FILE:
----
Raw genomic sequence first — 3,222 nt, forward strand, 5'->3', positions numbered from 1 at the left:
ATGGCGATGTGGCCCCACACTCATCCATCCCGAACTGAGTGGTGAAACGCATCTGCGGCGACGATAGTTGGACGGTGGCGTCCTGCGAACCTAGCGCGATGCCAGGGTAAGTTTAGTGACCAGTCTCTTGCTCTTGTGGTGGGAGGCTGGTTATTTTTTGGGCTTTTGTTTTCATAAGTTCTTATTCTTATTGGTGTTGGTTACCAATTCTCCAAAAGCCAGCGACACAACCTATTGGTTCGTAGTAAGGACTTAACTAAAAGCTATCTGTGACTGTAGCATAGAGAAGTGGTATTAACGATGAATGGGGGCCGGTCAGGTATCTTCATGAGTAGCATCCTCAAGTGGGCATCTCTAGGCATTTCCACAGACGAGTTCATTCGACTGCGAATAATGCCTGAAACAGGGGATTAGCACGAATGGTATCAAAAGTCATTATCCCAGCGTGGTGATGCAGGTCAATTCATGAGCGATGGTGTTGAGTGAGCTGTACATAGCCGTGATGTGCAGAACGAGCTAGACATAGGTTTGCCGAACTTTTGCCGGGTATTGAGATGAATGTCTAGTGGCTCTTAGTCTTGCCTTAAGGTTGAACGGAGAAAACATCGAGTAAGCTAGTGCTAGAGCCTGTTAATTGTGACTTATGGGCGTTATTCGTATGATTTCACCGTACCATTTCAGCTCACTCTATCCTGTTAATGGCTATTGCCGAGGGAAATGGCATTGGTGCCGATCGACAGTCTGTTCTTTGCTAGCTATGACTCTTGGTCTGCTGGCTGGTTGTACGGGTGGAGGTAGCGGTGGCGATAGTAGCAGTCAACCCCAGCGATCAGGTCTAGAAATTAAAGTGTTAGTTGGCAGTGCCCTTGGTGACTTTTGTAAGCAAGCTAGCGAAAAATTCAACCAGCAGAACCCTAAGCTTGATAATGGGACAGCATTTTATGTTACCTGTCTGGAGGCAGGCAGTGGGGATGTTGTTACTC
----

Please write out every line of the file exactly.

Raw genomic sequence first — 3,222 nt, forward strand, 5'->3', positions numbered from 1 at the left:
ATGGCGATGTGGCCCCACACTCATCCATCCCGAACTGAGTGGTGAAACGCATCTGCGGCGACGATAGTTGGACGGTGGCGTCCTGCGAACCTAGCGCGATGCCAGGGTAAGTTTAGTGACCAGTCTCTTGCTCTTGTGGTGGGAGGCTGGTTATTTTTTGGGCTTTTGTTTTCATAAGTTCTTATTCTTATTGGTGTTGGTTACCAATTCTCCAAAAGCCAGCGACACAACCTATTGGTTCGTAGTAAGGACTTAACTAAAAGCTATCTGTGACTGTAGCATAGAGAAGTGGTATTAACGATGAATGGGGGCCGGTCAGGTATCTTCATGAGTAGCATCCTCAAGTGGGCATCTCTAGGCATTTCCACAGACGAGTTCATTCGACTGCGAATAATGCCTGAAACAGGGGATTAGCACGAATGGTATCAAAAGTCATTATCCCAGCGTGGTGATGCAGGTCAATTCATGAGCGATGGTGTTGAGTGAGCTGTACATAGCCGTGATGTGCAGAACGAGCTAGACATAGGTTTGCCGAACTTTTGCCGGGTATTGAGATGAATGTCTAGTGGCTCTTAGTCTTGCCTTAAGGTTGAACGGAGAAAACATCGAGTAAGCTAGTGCTAGAGCCTGTTAATTGTGACTTATGGGCGTTATTCGTATGATTTCACCGTACCATTTCAGCTCACTCTATCCTGTTAATGGCTATTGCCGAGGGAAATGGCATTGGTGCCGATCGACAGTCTGTTCTTTGCTAGCTATGACTCTTGGTCTGCTGGCTGGTTGTACGGGTGGAGGTAGCGGTGGCGATAGTAGCAGTCAACCCCAGCGATCAGGTCTAGAAATTAAAGTGTTAGTTGGCAGTGCCCTTGGTGACTTTTGTAAGCAAGCTAGCGAAAAATTCAACCAGCAGAACCCTAAGCTTGATAATGGGACAGCATTTTATGTTACCTGTCTGGAGGCAGGCAGTGGGGATGTTGTTACTC